World Mental Health Day 2020

One in five people will be diagnosed with a mental illness but it is how you choose to live with your diagnoses that will set you apart from the rest. I struggled since childhood and was not diagnosed with anxiety and depression until age twenty-three. It was seven years later that I was officially diagnosed with Bipolar II disorder. None of it came as a surprise to me though. I had always known I was different but haven’t let my diagnoses define me. My illness is something I have, not who I am. I view it as a super power, because its takes enormous strength to live with, but I also don’t use it to take advantage of anything.

For World Mental Health Day, I asked others to share their feelings on their diagnosis and how its affected their lives. Did their diagnosis surprise them? Or was it a relief, like for me when diagnosed as bipolar? This year, we have had to shine an even brighter light on mental health than ever before due to the pandemic. Read from our followers below:

“I had been fighting depression most of my life before receiving an official diagnoses. For five minutes, there was relief because there was an explanation, then fear and shame took over. I was supposed to be the strong black superwoman like my ancestors, and here I was, locked in a psych ward because I failed to hold it together.”

“When I received my diagnosis of anxiety and depression, I was surprised and confused. I had gone to my doctor for chronic pain due to underlying and undiagnosed genetic conditions, and they brushed it off as anxiety and depression. The antidepressants sent me spiraling down into a deep depression. I actually planned my suicide and started saying goodbye to friends and family. It was really hard at first accepting the diagnosis of Bipolar, but therapy has helped tremendously and I’m honestly not longer ashamed to to admit I have Bipolar. I can say I have mental illness easier sometimes than I can say I had an aortic aneurysm! I’m proud to be me.”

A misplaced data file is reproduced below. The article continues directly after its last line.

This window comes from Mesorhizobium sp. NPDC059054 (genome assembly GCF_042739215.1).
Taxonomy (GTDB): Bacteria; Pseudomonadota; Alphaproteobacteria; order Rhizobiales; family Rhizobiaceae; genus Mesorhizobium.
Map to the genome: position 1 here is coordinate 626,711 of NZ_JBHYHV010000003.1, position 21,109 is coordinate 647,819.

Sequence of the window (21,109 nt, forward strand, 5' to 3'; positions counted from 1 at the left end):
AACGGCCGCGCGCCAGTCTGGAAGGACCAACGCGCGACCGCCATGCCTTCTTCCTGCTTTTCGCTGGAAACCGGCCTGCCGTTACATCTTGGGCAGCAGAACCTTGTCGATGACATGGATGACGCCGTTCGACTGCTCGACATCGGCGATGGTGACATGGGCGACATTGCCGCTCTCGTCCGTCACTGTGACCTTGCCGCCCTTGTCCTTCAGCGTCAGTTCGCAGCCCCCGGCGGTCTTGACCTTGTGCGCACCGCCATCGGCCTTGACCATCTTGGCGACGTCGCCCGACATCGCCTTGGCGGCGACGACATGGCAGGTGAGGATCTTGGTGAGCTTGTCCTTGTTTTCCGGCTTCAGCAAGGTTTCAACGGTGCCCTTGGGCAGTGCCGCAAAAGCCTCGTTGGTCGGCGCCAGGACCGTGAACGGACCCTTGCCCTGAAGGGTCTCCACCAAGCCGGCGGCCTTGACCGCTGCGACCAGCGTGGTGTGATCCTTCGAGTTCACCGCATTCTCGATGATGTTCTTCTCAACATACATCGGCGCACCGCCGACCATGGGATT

“My immediate thought was that I was being improperly diagnosed, because my psychiatric evaluation did not adhere to DSM criteria. I remember feeling confused and offended. Having a mental health diagnosis changed my life in ways I never would have imagined. It was and continues to be one of the most adverse experiences I have ever faced.”

“I didn’t feel surprised as that’s the reason I went. It made me feel better because I finally admitted it and started to get help.”

” The first time when I was diagnosed I was stunned because I checked off all the boxes. The second time, I was relieved because I now knew what was causing my weird walking and not walking, w/conversion disorder”


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